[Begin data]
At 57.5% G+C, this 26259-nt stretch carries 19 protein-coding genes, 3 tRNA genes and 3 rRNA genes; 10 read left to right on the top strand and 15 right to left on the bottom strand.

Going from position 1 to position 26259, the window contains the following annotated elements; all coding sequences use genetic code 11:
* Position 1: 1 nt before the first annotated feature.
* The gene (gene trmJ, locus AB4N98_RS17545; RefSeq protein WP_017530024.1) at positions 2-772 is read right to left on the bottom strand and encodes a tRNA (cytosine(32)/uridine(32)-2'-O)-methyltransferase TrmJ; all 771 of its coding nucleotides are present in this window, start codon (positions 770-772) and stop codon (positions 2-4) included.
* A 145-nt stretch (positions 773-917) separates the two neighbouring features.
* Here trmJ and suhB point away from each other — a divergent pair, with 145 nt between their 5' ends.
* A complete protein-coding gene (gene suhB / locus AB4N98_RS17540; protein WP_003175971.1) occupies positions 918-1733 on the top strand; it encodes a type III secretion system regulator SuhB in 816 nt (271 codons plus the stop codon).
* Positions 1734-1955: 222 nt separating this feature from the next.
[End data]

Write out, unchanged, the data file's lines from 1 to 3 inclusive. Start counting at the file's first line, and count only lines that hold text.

At 57.5% G+C, this 26259-nt stretch carries 19 protein-coding genes, 3 tRNA genes and 3 rRNA genes; 10 read left to right on the top strand and 15 right to left on the bottom strand.

Going from position 1 to position 26259, the window contains the following annotated elements; all coding sequences use genetic code 11:
* Position 1: 1 nt before the first annotated feature.